History of science and mathematics, Einstein, historical myths in science, notions of race, political news media.
History of empire, law and race, 20th Century nationalist movements, racialization in the Caribbean, human rights in Latin American and the Caribbean, colonialism and neocolonial practices.
Her teaching and research explores the intersections of law, race and nationalism in U. Her book manuscript, American State of Exception: Race and Law in the Making of Puerto Ricooffers a legal history of race and exception in United States empire building and centers on the place of Puerto Rico within that larger historical trajectory. This course is concerned with the history of race as an organizing principle of empire.
How have ideas of race and racialization provided justification and motivation for imperial formations? In conversation with other parts of the world, this course will focus on empire, race and social movements in the Americas. We will examine how the pursuit and maintenance of empires by Western states was and is deeply tied to notions of race, with particular attention to legal thinking. And how did we get to the present moment of crisis? In answering these questions we will focus in particular in the ways that law has racialized islanders and conceived them as unprepared and undeserving of rights.
This conception has thus shaped the way that capitalism has worked as a force in shaping the islands possibilities throughout the years of its relationship with the US. Caimbridge: Harvard UP, McCoy and Francisco A. Scarano, eds. Madison: University of Wisconsin Press, Eileen J. XXVI, No. I Spr.
This course takes a broad view of the concept of nationalism and seeks to trace its manifestations throughout the circum-Caribbean during the 20th century.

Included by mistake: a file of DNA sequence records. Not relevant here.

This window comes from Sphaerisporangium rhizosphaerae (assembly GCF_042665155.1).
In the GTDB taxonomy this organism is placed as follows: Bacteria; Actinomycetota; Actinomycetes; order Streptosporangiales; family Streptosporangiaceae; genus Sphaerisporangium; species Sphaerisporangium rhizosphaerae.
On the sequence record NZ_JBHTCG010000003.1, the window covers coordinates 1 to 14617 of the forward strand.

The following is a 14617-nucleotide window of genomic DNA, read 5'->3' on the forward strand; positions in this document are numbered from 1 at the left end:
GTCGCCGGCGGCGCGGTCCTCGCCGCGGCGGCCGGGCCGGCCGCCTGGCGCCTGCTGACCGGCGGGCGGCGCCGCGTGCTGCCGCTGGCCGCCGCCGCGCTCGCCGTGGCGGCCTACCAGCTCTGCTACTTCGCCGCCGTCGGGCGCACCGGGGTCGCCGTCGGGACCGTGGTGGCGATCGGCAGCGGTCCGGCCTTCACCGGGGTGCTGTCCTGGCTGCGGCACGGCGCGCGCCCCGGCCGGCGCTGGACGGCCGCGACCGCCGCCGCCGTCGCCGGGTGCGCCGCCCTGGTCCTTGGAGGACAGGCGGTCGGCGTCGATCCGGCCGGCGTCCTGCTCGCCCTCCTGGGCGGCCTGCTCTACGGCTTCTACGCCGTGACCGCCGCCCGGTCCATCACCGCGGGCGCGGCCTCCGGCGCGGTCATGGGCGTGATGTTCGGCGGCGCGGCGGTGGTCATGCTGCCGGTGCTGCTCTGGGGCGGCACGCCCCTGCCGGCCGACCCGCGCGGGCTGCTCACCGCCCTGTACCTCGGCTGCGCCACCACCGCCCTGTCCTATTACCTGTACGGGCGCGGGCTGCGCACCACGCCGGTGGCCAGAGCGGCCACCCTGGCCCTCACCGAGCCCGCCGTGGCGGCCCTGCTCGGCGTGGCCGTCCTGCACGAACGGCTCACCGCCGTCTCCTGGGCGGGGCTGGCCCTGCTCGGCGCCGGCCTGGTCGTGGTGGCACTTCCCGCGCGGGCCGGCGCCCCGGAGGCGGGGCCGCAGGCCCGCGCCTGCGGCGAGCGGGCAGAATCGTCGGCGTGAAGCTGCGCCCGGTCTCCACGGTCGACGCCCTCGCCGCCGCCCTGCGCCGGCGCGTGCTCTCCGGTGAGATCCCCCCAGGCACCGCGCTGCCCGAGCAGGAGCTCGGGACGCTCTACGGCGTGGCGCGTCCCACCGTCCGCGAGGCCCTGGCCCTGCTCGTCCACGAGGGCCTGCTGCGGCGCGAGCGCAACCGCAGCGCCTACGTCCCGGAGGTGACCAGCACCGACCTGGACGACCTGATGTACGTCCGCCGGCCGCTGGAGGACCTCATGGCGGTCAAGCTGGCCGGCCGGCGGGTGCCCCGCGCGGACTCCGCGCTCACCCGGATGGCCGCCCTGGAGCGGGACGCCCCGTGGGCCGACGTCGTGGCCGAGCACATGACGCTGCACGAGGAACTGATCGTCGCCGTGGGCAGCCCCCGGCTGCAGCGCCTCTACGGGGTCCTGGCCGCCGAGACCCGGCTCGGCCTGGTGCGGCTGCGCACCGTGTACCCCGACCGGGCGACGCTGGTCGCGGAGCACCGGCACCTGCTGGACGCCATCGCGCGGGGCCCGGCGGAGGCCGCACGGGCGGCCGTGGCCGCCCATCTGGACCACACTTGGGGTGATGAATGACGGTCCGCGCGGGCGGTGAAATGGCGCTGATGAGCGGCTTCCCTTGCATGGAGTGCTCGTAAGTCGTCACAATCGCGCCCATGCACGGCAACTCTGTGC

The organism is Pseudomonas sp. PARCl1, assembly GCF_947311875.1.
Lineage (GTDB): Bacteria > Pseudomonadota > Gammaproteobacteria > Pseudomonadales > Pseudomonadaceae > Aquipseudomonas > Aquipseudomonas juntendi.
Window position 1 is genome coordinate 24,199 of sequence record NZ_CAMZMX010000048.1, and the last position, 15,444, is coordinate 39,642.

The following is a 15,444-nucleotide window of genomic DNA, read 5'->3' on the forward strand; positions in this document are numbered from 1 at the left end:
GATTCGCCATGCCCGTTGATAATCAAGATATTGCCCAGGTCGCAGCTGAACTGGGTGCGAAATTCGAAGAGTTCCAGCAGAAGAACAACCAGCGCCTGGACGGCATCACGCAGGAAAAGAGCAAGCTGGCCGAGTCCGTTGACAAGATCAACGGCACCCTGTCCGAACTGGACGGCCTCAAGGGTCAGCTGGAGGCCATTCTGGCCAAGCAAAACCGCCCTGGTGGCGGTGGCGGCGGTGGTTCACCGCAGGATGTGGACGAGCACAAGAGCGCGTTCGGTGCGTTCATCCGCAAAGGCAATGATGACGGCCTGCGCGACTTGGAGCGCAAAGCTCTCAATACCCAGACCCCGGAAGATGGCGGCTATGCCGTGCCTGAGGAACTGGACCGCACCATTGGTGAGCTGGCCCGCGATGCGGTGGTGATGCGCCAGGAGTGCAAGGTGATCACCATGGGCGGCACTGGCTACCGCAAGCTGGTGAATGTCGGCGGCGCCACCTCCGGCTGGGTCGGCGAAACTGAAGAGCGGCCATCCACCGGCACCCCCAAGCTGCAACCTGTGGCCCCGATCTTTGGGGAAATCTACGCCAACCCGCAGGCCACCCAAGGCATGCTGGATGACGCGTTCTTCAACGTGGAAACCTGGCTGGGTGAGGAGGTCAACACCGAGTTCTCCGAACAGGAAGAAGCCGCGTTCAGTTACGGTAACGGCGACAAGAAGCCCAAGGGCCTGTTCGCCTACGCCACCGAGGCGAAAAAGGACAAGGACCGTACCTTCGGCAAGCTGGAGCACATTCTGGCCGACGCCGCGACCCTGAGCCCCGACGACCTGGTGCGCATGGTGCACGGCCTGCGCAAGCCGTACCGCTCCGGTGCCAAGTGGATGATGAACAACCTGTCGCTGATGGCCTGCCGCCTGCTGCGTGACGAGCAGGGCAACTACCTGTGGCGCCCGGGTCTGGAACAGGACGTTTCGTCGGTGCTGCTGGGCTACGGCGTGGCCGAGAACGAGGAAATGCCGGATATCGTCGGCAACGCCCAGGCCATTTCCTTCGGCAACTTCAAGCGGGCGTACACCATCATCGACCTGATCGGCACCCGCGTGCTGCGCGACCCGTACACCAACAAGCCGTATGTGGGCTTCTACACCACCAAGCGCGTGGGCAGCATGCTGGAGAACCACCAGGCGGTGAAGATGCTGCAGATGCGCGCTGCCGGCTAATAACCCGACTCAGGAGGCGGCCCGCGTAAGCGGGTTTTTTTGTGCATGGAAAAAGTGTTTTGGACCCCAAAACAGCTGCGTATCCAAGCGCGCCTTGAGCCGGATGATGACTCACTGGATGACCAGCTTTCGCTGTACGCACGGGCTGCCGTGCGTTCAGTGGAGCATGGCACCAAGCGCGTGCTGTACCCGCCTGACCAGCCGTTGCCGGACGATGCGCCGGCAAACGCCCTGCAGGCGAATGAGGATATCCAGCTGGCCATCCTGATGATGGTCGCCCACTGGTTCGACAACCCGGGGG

The term circum-Caribbean is defined broadly in order to include not only the island-nations of the region, but also their diasporic communities within the United States. Throughout the 20th century the region saw episodes of great political upheaval and violent tumult. This course will explore the various factors that led to the growth of revolutionary nationalism in the region as well as the movements that arose as a result of these tensions.
We will discuss nationalism from a theoretical and global perspective as well as through case studies of specific Caribbean and diasporic communities. Particular attention will be paid to the role of US hegemony in the rise of nationalist ideology.
The ature Course is your opportunity to engage in college-level thinking and learning. Students will explore the ways in which media sources report on and interpret contemporary issues and events in Puerto Rico and the Puerto Rican community in the United States.
Time zone in puerto rico
Each week you will read a minimum of two articles about PR and Puerto Ricans and craft a brief sentence written summary of them in your own words. One of the articles must explore the relationship between the island and the United States e. Please note the title, date and source of your newspaper articles and include a web address.
The articles and summaries will be kept in an on-going journal and collected four times during the semester. Sources in Spanish are acceptable. Bring your journals to each class.
We will begin each meeting with a brief news update. Please come to class prepared to discuss the current events on the island as these will feature prominently in our course. In this course we will examine the role that debt has played in the formation of colonial and neocolonial practices in the Caribbean region. In particular we will look at debt as justification and in furtherance of colonialism throughout the Caribbean region.
The course will begin with historical examinations of the United States colonial projects and military invasions in Haiti, the Dominican Republic, Honduras and Nicaragua during the early 20 th century. These early interventions acted as testing grounds for US policies in the region that were premised on extractive economics and debt fueled dependence. Our aim is first to take a historical view of colonial practices in the 20 th century and next to evaluate how those practices have evolved into the contemporary debt fueled colonial practice.